Associate Professor Dawna Komorosky, shown here with her beagle, Carly, is committed to educating the community about relationship violence and its connection with animal abuse. (Image: Stephanie Secrest)
San Jose reached an unenviable milestone in 2012. Its 46 homicides are the largest tally the city has recorded in 20 years.
Analysis conducted by the newspaper showed that even after gang-related and domestic violence slayings are removed, the majority of the rest were between people who knew each other. Despite worsening crime trends, within the context of homicides, residents are generally safe but they may not feel that way.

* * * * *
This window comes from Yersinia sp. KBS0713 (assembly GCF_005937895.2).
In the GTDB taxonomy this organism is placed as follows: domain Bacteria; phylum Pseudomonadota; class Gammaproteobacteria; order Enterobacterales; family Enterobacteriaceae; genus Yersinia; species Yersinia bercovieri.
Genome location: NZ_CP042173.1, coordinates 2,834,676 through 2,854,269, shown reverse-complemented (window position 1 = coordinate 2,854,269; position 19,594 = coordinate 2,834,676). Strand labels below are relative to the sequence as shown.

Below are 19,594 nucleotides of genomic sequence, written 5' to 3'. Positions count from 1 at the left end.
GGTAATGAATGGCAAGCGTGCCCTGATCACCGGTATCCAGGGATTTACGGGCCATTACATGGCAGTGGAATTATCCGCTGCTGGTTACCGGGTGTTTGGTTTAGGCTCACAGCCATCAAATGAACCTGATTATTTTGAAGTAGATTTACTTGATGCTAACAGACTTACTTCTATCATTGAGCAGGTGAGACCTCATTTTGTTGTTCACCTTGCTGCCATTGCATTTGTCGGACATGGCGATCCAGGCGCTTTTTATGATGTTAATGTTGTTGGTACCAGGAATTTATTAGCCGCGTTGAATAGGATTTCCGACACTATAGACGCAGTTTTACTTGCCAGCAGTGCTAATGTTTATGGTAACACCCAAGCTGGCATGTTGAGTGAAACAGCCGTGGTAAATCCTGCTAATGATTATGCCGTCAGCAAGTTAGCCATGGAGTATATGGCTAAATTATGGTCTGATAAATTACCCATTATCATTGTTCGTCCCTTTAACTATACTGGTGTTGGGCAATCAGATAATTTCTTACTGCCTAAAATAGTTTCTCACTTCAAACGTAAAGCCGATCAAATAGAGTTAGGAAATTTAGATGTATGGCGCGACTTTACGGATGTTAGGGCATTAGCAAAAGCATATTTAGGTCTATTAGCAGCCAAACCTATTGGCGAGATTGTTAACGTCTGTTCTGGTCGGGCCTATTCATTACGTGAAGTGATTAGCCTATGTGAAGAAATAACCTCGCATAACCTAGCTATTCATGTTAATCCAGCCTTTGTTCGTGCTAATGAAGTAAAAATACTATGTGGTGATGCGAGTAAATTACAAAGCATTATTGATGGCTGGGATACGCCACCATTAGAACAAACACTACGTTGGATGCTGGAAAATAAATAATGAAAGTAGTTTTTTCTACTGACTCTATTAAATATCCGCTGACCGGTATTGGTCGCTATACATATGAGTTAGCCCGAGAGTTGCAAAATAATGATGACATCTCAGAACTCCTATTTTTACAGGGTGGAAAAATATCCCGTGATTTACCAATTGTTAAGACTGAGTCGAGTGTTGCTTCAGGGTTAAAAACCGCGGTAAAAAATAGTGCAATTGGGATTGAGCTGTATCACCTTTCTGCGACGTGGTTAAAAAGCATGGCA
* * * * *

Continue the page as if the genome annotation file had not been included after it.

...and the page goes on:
San Jose Mercury News reporter Peter Delevett spoke with Cal State East Bay Associate Professor of Criminal Justice Dawna Komorosky — an expert on relationship violence — about how these statistics impact local residents.
"Stories that are the most tragic are the ones that are going to make the news," said Komorosky. "If you watch the news on a daily basis, you would think violent crime was the most frequent. It's not the most commonly occurring; property crime is more likely. The victim and killer usually have a relationship and know each other. But it makes us all feel fearful for our safety."
Read the article "Despite record homicide numbers, San Jose still relatively safe."